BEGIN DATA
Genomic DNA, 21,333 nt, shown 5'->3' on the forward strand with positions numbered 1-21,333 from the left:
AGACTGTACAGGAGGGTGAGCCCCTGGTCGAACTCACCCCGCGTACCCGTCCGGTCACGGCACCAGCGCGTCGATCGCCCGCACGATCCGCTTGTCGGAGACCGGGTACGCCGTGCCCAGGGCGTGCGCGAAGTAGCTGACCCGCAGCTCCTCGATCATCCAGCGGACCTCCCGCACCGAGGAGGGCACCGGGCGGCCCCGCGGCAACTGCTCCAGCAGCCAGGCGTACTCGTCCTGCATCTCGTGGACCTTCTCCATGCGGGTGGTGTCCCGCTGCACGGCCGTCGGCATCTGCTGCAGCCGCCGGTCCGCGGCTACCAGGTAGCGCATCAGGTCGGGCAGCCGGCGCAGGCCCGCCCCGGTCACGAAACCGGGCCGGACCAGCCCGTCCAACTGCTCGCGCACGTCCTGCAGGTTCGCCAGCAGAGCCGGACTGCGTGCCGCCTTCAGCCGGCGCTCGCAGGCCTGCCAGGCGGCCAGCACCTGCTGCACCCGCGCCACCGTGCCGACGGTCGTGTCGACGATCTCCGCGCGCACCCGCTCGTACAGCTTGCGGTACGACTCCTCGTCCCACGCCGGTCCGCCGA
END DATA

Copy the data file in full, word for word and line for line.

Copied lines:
Genomic DNA, 21,333 nt, shown 5'->3' on the forward strand with positions numbered 1-21,333 from the left:
AGACTGTACAGGAGGGTGAGCCCCTGGTCGAACTCACCCCGCGTACCCGTCCGGTCACGGCACCAGCGCGTCGATCGCCCGCACGATCCGCTTGTCGGAGACCGGGTACGCCGTGCCCAGGGCGTGCGCGAAGTAGCTGACCCGCAGCTCCTCGATCATCCAGCGGACCTCCCGCACCGAGGAGGGCACCGGGCGGCCCCGCGGCAACTGCTCCAGCAGCCAGGCGTACTCGTCCTGCATCTCGTGGACCTTCTCCATGCGGGTGGTGTCCCGCTGCACGGCCGTCGGCATCTGCTGCAGCCGCCGGTCCGCGGCTACCAGGTAGCGCATCAGGTCGGGCAGCCGGCGCAGGCCCGCCCCGGTCACGAAACCGGGCCGGACCAGCCCGTCCAACTGCTCGCGCACGTCCTGCAGGTTCGCCAGCAGAGCCGGACTGCGTGCCGCCTTCAGCCGGCGCTCGCAGGCCTGCCAGGCGGCCAGCACCTGCTGCACCCGCGCCACCGTGCCGACGGTCGTGTCGACGATCTCCGCGCGCACCCGCTCGTACAGCTTGCGGTACGACTCCTCGTCCCACGCCGGTCCGCCGA